Review: ‘Dear Evan Hansen’ at the Eccles

Dear Evan Hansen opened Tuesday, Feb. 28, 2023, in Salt Lake City, at the Eccles Theater, to a sold-out crowd eagerly awaiting one of the most highly lauded musicals of Broadway at the Eccles’s Season.

At the moment of the orchestra’s downbeat, the spotlight pierces the darkness and Evan is illuminated, sitting alone In a state of palpable anxiety. And it is here, through the opening song Evan (played with breathtaking clarity by Anthony Norman) begins his mournful journey from a nerdy, friendless teenager to a social media phenom, compelled forward by the insatiable hunger of confused and bewildered classmates. But Dear Evan Hansen is a story that reaches far beyond and deeper than the anxiety-ridden teen and his faux friendship with drug addled and suicidal Connor Murphy, another high school outcast.

It is a story of Evan’s escape from the purgatory of isolation, the yearning for acceptance and the anxiety-filled quest for connection. This is a story of the human condition.  And the audience responded to the pathos of Evan’s struggle with knowing acceptance.

Winner of six Tony awards, Dear Evan Hansen has won numerous other awards including the Drama League Award for Outstanding Musical Production and for the off-Broadway production, two Obie Awards, a Drama Desk Award and two Outer Critics Circle Awards, and two Helen Hayes Awards.

Michael Greif, the veteran director of Rent, guides the inspiring book by Steven Levenson and the haunting, yet exhilarating score by Benj Pasek and Justin Paul to its ultimate nuanced conclusion.

The opening number, “Anybody Have a Map”, shows Evan through his mother Heidi’s eyes (played by the strong presence of Coleen Sexton).  A single mother, she’s struggling to keep the household ship afloat by working days as a nurse and taking night classes to become a paralegal. The choices she’s forced to make as the family’s sole breadwinner and Evan’s watchful caregiver are rife with conflict. She’s absent from Evan’s life, yet attempts to compensate by an overarching domination of his struggle.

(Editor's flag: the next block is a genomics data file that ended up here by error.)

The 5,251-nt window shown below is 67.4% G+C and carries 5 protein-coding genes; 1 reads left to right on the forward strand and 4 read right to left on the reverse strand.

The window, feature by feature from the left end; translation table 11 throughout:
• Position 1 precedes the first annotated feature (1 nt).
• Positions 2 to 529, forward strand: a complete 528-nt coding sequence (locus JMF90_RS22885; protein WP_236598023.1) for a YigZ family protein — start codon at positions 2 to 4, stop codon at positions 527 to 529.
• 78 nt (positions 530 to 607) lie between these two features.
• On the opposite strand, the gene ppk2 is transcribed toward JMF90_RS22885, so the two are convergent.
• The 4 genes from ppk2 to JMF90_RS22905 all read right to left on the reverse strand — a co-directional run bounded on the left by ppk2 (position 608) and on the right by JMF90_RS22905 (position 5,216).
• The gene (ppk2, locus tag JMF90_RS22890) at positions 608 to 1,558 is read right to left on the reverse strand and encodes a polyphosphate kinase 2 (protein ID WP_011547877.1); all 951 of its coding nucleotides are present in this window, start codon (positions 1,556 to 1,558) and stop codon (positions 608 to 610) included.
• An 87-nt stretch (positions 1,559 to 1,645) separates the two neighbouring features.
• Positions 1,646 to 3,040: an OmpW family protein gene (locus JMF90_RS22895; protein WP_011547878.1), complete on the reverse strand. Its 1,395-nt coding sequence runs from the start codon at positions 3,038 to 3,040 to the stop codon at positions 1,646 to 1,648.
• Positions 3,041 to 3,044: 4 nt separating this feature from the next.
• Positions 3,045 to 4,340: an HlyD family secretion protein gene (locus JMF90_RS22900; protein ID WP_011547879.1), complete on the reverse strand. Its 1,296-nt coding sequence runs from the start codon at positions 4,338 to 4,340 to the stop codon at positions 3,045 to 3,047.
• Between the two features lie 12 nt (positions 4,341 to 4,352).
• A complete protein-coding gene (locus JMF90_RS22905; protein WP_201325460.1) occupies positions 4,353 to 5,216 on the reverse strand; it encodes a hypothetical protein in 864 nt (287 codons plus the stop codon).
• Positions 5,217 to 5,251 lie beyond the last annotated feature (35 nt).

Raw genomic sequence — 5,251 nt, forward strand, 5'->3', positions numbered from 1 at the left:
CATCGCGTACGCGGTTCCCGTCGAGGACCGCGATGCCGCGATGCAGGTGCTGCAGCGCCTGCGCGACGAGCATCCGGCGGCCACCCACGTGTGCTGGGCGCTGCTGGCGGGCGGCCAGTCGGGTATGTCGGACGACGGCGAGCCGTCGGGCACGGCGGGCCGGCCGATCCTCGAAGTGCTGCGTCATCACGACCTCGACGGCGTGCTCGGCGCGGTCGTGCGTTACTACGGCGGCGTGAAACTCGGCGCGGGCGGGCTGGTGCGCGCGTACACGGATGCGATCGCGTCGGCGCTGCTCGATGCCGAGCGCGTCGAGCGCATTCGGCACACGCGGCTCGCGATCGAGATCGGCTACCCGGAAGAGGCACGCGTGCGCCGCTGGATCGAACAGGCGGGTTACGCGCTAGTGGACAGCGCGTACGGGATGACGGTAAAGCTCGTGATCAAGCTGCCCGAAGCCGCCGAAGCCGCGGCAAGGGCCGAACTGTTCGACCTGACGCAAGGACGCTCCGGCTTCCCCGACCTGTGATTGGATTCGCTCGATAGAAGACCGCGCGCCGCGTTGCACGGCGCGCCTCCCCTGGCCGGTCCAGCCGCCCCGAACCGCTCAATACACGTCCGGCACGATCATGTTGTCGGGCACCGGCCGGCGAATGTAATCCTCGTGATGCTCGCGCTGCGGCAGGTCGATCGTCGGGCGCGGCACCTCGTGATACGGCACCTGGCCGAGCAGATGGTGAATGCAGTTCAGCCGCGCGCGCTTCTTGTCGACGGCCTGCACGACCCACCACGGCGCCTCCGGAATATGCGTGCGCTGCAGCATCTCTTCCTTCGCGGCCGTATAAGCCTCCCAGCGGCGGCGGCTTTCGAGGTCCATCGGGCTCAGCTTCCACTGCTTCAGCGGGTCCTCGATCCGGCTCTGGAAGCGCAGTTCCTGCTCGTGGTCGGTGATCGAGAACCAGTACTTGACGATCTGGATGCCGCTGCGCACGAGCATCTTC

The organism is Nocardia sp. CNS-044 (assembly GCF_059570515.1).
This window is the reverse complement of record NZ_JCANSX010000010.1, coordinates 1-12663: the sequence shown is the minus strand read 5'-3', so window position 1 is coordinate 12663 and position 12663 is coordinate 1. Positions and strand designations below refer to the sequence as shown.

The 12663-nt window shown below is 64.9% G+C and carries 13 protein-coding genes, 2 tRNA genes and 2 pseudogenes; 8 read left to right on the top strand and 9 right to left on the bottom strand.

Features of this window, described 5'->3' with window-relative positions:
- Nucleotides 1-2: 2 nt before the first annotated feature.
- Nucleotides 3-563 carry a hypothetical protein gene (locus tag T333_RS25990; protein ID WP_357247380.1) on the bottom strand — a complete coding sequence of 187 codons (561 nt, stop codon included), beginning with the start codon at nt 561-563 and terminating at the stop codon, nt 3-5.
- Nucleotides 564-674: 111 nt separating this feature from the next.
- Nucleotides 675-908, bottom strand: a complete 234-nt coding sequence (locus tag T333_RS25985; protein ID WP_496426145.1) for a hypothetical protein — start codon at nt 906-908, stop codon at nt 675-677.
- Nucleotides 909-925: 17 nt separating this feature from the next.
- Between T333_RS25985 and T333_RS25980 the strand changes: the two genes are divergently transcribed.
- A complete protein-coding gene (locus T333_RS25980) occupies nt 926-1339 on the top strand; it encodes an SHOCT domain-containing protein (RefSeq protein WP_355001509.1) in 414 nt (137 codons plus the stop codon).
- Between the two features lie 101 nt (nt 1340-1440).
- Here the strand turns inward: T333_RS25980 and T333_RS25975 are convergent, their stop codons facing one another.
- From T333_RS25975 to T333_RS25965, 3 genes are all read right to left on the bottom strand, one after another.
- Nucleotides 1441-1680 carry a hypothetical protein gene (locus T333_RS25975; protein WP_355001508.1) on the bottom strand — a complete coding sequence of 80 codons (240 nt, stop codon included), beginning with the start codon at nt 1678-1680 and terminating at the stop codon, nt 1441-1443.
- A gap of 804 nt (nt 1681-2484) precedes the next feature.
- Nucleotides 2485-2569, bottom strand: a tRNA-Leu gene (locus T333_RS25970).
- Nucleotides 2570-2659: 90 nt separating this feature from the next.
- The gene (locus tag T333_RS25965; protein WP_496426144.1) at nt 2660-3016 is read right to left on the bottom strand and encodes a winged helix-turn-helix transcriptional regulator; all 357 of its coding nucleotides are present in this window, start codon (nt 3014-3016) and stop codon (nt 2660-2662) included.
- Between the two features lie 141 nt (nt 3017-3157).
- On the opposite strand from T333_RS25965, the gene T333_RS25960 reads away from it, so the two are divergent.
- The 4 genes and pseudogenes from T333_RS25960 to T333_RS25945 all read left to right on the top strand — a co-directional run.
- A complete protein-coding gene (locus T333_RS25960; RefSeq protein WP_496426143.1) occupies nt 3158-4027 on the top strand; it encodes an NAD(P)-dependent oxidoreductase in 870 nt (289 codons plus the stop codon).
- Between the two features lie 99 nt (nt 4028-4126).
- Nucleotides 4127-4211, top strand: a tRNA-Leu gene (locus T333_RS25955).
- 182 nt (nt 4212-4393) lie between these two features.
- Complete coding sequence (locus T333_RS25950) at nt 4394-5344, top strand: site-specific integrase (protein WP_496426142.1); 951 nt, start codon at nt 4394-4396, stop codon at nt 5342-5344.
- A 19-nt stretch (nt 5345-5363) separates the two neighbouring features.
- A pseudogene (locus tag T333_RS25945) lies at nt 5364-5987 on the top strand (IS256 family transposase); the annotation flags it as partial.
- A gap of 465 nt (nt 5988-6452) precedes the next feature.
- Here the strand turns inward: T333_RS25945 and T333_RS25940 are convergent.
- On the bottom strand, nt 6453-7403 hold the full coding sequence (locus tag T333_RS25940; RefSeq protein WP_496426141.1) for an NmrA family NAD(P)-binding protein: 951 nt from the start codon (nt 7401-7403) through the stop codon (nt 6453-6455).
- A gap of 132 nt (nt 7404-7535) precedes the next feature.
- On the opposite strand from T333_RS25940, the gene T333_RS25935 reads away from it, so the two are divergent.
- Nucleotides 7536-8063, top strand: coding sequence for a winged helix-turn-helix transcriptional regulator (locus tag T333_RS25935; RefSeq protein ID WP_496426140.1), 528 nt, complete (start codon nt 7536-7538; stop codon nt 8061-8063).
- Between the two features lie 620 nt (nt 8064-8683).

Underneath the thick layers of insecurity, Evan yearns desperately for affection, affection that ultimately spells trouble for its seeker.

A chance encounter with Connor Murphy (a stunning, powerhouse performance by August Emerson),  a drug addled, friendless high schooler, alters the course of events and Evan’s life forever changes.

Connor finds Evan in the computer room printing out his daily assignment, an “atta-boy” letter Evan’s therapist advises him to write, thus the play’s title Dear Evan Hansen.  The letter is seized by Connor in a mean-spirited attempt at humiliation, coupled by his mocking signing of the cast on Evan’s broken arm. Later that night, in a final act of desperation, Connor Murphy commits suicide.

Devastated by the loss yet buoyed by the “Dear Evan Hansen” letter found in Connor’s belongings, his parents assume that in his final moments Connor has found a true friend in Evan, and his life ended not with a dirge but with a melody.

As news of Connor’s suicide spreads throughout the school, Evan conceives a memorial, the “Connor Project.” The idea usurped by Alana (played with remarkable energy by Micaela Lamas), an over-compensating student who appoints herself co-president of the “Connor Project,” leaving Evan once again on the periphery of inclusion.

And the stage is set for a spiral of falsities and half-truths, out of which Evan emerges as a storyteller of his friendship with the dead Connor. Weaving together fabricated bits and pieces, Evan and his “family friend” Jared Kleinman (a superbly animated performance by Pablo David Lauderica) embellish the story to feed the growing Connor Project’s popularity and support.